Calvin Cycle

Photosynthesis is a way of making organic molecules from carbon dioxide (CO2). These organic molecules contain many C—H bonds and are highly reduced compared with CO2. The Calvin Cycle is sometimes called the Dark Reactions, but do not be fooled by this name – the Calvin Cycle is the most active during the daylight hours when ATP and NADPH are plentiful.To build organic molecules, cells use raw materials provided by the light reactions:

1. Energy: ATP (provided by cyclic and noncyclic photophosphorylation) drives the endergonic reactions.

2. Reducing power: NADPH (provided by photosystem I) provides a source of hydrogen and the energetic electrons needed to bind them to carbon atoms. Much of the light energy captured in photosynthesis ends up invested in the energy-rich C—H bonds of sugars.

Calvin Cycle

Carbon Fixation

The key step in the Calvin cycle—the event that makes the reduction of CO2 possible—is the attachment of CO2 to a very special organic molecule. Photosynthetic cells produce this molecule by reassembling the bonds of two intermediates in glycolysis, fructose 6-phosphate, and glyceraldehyde 3-phosphate, to form the energy-rich five-carbon sugar, ribulose 1,5-bisphosphate (RuBP), and a four-carbon sugar.

CO2 binds to RuBP in the key process called carbon fixation, forming two three-carbon molecules of phosphoglycerate. The enzyme that carries out this reaction, ribulose bisphosphate carboxylase/oxygenase (usually abbreviated rubisco) is a very large four-subunit enzyme present in the chloroplast stroma. This enzyme works very sluggishly, processing only about three molecules of RuBP per second (a typical enzyme processes about 1000 substrate molecules per second). Because it works so slowly, many molecules of Rubisco are needed. In a typical leaf, over 50% of all the protein is rubisco. It is thought to be the most abundant protein on earth.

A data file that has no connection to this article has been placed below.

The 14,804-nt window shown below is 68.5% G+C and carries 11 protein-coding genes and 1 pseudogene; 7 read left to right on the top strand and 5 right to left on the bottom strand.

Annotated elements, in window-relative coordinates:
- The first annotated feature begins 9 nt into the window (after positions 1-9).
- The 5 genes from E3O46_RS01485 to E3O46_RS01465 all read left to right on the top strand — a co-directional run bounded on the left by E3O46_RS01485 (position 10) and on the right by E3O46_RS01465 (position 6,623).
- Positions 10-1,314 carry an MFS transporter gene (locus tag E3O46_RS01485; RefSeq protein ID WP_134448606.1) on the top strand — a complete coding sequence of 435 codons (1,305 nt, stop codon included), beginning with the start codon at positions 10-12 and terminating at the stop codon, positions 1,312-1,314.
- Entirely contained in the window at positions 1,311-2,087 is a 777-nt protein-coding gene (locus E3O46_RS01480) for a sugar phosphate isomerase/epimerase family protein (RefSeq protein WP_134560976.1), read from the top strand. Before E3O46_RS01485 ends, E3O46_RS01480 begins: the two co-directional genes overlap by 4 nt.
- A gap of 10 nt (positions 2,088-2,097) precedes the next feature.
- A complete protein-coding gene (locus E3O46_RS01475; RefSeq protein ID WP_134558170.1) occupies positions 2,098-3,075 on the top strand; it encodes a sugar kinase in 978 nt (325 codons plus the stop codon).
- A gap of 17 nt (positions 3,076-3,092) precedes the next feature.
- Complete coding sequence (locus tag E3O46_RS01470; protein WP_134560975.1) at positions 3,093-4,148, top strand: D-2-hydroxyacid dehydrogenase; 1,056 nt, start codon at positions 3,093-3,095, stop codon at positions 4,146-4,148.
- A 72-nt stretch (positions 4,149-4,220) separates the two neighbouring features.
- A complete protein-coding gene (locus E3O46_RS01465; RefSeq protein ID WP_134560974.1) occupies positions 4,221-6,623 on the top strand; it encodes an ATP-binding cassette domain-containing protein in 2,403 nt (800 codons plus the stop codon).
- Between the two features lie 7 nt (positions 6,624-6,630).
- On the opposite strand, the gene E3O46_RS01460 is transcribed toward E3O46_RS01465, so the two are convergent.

Three stages of the Calvin Cycle

Fixation, Reduction, and Regeneration

Plants store light energy in the form of carbohydrate, primarily starch and sucrose. The carbon and oxygen for this process come from CO2, and the energy for carbon fixation is derived from the ATP and NADPH made during photosynthesis. The conversion of CO2 to carbohydrate is called the Calvin Cycle and is named after Melvin Calvin who discovered it.

The Calvin Cycle requires the enzyme ribulose-1,5-bisphosphate carboxylase/oxygenase commonly called rubisco. The Calvin cycle generates the triose phosphates 3-phosphoglycerate (3-PGA), glyceraldehyde-3P (GAP) and dihydroxyacetone phosphate (DHAP), all of which are used to synthesize the hexose phosphates fructose-1,6-bisphosphate and fructose 6-phosphate.

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